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Stauffer [[Mennonite Church (MC)|Mennonite Church]](MC), a member of the [[Lancaster Mennonite Conference (Mennonite Church USA)|Lancaster Conference]], is located near Bachmanville in Conewago Township, [[Dauphin County (Pennsylvania, USA)|Dauphin County]], [[Pennsylvania (USA)|Pennsylvania]]. Michael Shenk, Benjamin Longenecker, John Risser, and the Lehmans were in this area in the latter half of the 18th century. The first meetinghouse was built about 1780. This was a part of the Risser congregation in [[Lancaster County (Pennsylvania, USA)|Lancaster County]], sharing its ministry. Before the meetinghouse was built Peter Risser preached for them in private dwellings. It early became a part of the present Noah W. Risser- Clarence E. Lutz Bishop District, with John Mumma as the first resident bishop. The present church was built on the same site in 1918. A well-kept cemetery adjoins the churchyard. The membership in 1957 was 163, with J. Frank Zeager as pastor. An outpost at Sand Beach has developed into a permanent Sunday school and mission at East Hanover.
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Stauffer [[Mennonite Church (MC)|Mennonite Church ]](MC), a member of the [[Lancaster Mennonite Conference (Mennonite Church USA)|Lancaster Conference]], is located near Bachmanville in Conewago Township, [[Dauphin County (Pennsylvania, USA)|Dauphin County]], [[Pennsylvania (USA)|Pennsylvania]]. Michael Shenk, Benjamin Longenecker, John Risser, and the Lehmans were in this area in the latter half of the 18th century. The first meetinghouse was built about 1780. This was a part of the Risser congregation in [[Lancaster County (Pennsylvania, USA)|Lancaster County]], sharing its ministry. Before the meetinghouse was built Peter Risser preached for them in private dwellings. It early became a part of the present Noah W. Risser- Clarence E. Lutz Bishop District, with John Mumma as the first resident bishop. The present church was built on the same site in 1918. A well-kept cemetery adjoins the churchyard. The membership in 1957 was 163, with J. Frank Zeager as pastor. An outpost at Sand Beach has developed into a permanent Sunday school and mission at East Hanover.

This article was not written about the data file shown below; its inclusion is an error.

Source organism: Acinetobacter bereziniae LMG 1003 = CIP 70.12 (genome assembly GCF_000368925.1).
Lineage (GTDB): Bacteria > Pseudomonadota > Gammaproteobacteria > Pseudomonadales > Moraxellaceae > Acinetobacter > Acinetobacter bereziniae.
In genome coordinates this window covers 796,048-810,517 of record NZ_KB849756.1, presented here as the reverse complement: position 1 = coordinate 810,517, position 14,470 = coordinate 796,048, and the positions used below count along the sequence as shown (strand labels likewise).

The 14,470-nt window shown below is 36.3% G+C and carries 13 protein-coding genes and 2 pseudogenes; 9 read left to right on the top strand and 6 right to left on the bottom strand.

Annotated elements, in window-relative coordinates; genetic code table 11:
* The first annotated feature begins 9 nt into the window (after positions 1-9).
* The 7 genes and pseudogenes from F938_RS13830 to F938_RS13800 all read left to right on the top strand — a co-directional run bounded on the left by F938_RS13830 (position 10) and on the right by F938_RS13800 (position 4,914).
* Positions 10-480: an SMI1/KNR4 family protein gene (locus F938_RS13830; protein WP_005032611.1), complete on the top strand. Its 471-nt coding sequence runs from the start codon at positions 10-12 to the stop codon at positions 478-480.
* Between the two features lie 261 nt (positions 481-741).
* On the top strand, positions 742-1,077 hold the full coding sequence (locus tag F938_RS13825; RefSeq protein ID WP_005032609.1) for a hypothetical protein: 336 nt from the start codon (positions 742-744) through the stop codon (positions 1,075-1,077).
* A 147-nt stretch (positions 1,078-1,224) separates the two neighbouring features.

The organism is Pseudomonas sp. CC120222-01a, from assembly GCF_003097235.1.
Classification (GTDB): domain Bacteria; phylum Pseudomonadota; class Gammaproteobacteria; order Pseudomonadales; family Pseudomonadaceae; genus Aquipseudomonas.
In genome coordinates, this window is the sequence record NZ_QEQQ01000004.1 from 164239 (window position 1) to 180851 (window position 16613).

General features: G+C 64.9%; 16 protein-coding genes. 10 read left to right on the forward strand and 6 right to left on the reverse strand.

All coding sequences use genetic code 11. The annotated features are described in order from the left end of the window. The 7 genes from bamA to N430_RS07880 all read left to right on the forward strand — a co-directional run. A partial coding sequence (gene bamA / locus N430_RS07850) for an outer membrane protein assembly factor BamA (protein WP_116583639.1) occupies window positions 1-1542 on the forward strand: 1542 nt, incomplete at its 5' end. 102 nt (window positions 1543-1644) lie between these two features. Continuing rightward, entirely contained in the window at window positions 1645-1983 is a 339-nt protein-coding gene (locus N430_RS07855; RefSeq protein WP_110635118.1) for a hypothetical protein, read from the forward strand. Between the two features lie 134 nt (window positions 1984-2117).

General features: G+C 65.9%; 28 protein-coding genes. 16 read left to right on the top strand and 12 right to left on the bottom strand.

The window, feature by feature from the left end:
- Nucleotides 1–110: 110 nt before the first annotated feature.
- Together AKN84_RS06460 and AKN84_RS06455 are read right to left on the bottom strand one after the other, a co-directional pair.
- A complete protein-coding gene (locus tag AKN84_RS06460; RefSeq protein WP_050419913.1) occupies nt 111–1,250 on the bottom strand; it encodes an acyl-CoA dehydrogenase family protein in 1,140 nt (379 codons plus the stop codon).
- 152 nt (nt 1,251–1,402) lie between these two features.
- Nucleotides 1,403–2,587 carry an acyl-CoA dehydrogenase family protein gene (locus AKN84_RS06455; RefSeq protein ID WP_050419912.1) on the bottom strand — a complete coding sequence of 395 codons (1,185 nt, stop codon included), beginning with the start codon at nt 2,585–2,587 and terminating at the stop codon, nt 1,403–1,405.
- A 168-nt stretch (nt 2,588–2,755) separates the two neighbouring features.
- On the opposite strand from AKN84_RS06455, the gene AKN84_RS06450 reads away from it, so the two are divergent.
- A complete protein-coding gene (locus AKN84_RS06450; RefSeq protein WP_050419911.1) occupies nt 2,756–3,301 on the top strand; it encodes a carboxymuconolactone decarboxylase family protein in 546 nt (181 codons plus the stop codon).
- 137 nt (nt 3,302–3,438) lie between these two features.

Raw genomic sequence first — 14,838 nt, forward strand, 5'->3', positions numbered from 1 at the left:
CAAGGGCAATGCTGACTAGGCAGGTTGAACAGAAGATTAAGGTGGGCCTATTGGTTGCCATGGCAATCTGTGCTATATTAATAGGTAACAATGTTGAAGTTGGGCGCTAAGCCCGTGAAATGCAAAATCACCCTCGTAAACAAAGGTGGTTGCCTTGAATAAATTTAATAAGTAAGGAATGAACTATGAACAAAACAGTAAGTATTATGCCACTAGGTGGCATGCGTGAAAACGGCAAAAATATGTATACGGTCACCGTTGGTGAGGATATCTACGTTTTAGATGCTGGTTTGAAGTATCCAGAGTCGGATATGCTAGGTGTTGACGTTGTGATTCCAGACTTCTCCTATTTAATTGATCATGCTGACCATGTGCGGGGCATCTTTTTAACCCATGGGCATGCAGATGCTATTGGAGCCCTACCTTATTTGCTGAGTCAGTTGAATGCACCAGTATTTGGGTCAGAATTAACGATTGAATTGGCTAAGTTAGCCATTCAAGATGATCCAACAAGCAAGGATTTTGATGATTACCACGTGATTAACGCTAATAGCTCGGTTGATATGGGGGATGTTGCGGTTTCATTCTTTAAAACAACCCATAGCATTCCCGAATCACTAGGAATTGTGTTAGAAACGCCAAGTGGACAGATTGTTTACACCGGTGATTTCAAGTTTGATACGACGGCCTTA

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{{GAMEO_footer|hp=Vol. 4, p. 621|date=1959|a1_last=Landis|a1_first=Ira D|a2_last=|a2_first=}}

Revision as of 14:50, 23 August 2013

Stauffer Mennonite Church (MC), a member of the Lancaster Conference, is located near Bachmanville in Conewago Township, Dauphin County, Pennsylvania. Michael Shenk, Benjamin Longenecker, John Risser, and the Lehmans were in this area in the latter half of the 18th century. The first meetinghouse was built about 1780. This was a part of the Risser congregation in Lancaster County, sharing its ministry. Before the meetinghouse was built Peter Risser preached for them in private dwellings. It early became a part of the present Noah W. Risser- Clarence E. Lutz Bishop District, with John Mumma as the first resident bishop. The present church was built on the same site in 1918. A well-kept cemetery adjoins the churchyard. The membership in 1957 was 163, with J. Frank Zeager as pastor. An outpost at Sand Beach has developed into a permanent Sunday school and mission at East Hanover.


Author(s) Ira D Landis
Date Published 1959


Cite This Article

MLA style

Landis, Ira D. "Stauffer Mennonite Church (Conewago Township, Pennsylvania, USA)." Global Anabaptist Mennonite Encyclopedia Online. 1959. Web. 1 Sep 2014. http://gameo.org/index.php?title=Stauffer_Mennonite_Church_(Conewago_Township,_Pennsylvania,_USA)&oldid=96559.

APA style

Landis, Ira D. (1959). Stauffer Mennonite Church (Conewago Township, Pennsylvania, USA). Global Anabaptist Mennonite Encyclopedia Online. Retrieved 1 September 2014, from http://gameo.org/index.php?title=Stauffer_Mennonite_Church_(Conewago_Township,_Pennsylvania,_USA)&oldid=96559.




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Adapted by permission of Herald Press, Harrisonburg, Virginia, and Waterloo, Ontario, from Mennonite Encyclopedia, Vol. 4, p. 621. All rights reserved. For information on ordering the encyclopedia visit the Herald Press website.


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